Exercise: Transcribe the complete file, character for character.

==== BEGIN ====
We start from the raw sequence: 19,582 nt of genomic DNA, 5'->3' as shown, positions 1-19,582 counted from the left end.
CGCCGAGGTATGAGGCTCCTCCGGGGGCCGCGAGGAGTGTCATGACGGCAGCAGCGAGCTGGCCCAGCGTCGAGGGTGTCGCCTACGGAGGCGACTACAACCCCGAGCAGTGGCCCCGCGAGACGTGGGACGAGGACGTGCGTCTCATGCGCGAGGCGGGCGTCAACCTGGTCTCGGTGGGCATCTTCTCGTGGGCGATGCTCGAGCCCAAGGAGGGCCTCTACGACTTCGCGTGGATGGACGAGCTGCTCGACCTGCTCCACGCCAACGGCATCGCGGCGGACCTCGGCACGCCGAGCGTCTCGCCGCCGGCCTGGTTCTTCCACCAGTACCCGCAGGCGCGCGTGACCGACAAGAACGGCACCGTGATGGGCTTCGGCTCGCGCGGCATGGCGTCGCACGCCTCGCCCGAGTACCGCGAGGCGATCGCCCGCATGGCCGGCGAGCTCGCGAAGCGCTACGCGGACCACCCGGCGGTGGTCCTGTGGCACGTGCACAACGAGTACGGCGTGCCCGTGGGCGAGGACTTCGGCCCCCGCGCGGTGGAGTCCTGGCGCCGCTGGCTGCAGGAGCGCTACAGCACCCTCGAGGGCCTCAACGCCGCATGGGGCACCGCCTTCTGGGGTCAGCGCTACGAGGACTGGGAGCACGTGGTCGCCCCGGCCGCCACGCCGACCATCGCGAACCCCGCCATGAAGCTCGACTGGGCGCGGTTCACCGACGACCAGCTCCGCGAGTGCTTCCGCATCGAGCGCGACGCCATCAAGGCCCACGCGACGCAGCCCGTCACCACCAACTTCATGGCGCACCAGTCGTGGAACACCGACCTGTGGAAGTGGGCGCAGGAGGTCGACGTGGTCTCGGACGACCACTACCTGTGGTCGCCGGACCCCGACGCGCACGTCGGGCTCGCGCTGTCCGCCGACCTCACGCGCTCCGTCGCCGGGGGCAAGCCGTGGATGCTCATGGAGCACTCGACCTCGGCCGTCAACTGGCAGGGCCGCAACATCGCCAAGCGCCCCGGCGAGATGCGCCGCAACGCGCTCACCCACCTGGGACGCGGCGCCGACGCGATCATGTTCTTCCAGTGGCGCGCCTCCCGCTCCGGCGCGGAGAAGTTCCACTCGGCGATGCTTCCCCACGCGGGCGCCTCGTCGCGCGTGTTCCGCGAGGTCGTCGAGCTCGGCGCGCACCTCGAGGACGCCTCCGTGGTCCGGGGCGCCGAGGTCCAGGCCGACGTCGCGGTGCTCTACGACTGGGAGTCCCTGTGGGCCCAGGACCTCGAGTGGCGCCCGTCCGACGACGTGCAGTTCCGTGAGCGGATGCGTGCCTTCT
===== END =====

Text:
We start from the raw sequence: 19,582 nt of genomic DNA, 5'->3' as shown, positions 1-19,582 counted from the left end.
CGCCGAGGTATGAGGCTCCTCCGGGGGCCGCGAGGAGTGTCATGACGGCAGCAGCGAGCTGGCCCAGCGTCGAGGGTGTCGCCTACGGAGGCGACTACAACCCCGAGCAGTGGCCCCGCGAGACGTGGGACGAGGACGTGCGTCTCATGCGCGAGGCGGGCGTCAACCTGGTCTCGGTGGGCATCTTCTCGTGGGCGATGCTCGAGCCCAAGGAGGGCCTCTACGACTTCGCGTGGATGGACGAGCTGCTCGACCTGCTCCACGCCAACGGCATCGCGGCGGACCTCGGCACGCCGAGCGTCTCGCCGCCGGCCTGGTTCTTCCACCAGTACCCGCAGGCGCGCGTGACCGACAAGAACGGCACCGTGATGGGCTTCGGCTCGCGCGGCATGGCGTCGCACGCCTCGCCCGAGTACCGCGAGGCGATCGCCCGCATGGCCGGCGAGCTCGCGAAGCGCTACGCGGACCACCCGGCGGTGGTCCTGTGGCACGTGCACAACGAGTACGGCGTGCCCGTGGGCGAGGACTTCGGCCCCCGCGCGGTGGAGTCCTGGCGCCGCTGGCTGCAGGAGCGCTACAGCACCCTCGAGGGCCTCAACGCCGCATGGGGCACCGCCTTCTGGGGTCAGCGCTACGAGGACTGGGAGCACGTGGTCGCCCCGGCCGCCACGCCGACCATCGCGAACCCCGCCATGAAGCTCGACTGGGCGCGGTTCACCGACGACCAGCTCCGCGAGTGCTTCCGCATCGAGCGCGACGCCATCAAGGCCCACGCGACGCAGCCCGTCACCACCAACTTCATGGCGCACCAGTCGTGGAACACCGACCTGTGGAAGTGGGCGCAGGAGGTCGACGTGGTCTCGGACGACCACTACCTGTGGTCGCCGGACCCCGACGCGCACGTCGGGCTCGCGCTGTCCGCCGACCTCACGCGCTCCGTCGCCGGGGGCAAGCCGTGGATGCTCATGGAGCACTCGACCTCGGCCGTCAACTGGCAGGGCCGCAACATCGCCAAGCGCCCCGGCGAGATGCGCCGCAACGCGCTCACCCACCTGGGACGCGGCGCCGACGCGATCATGTTCTTCCAGTGGCGCGCCTCCCGCTCCGGCGCGGAGAAGTTCCACTCGGCGATGCTTCCCCACGCGGGCGCCTCGTCGCGCGTGTTCCGCGAGGTCGTCGAGCTCGGCGCGCACCTCGAGGACGCCTCCGTGGTCCGGGGCGCCGAGGTCCAGGCCGACGTCGCGGTGCTCTACGACTGGGAGTCCCTGTGGGCCCAGGACCTCGAGTGGCGCCCGTCCGACGACGTGCAGTTCCGTGAGCGGATGCGTGCCTTCT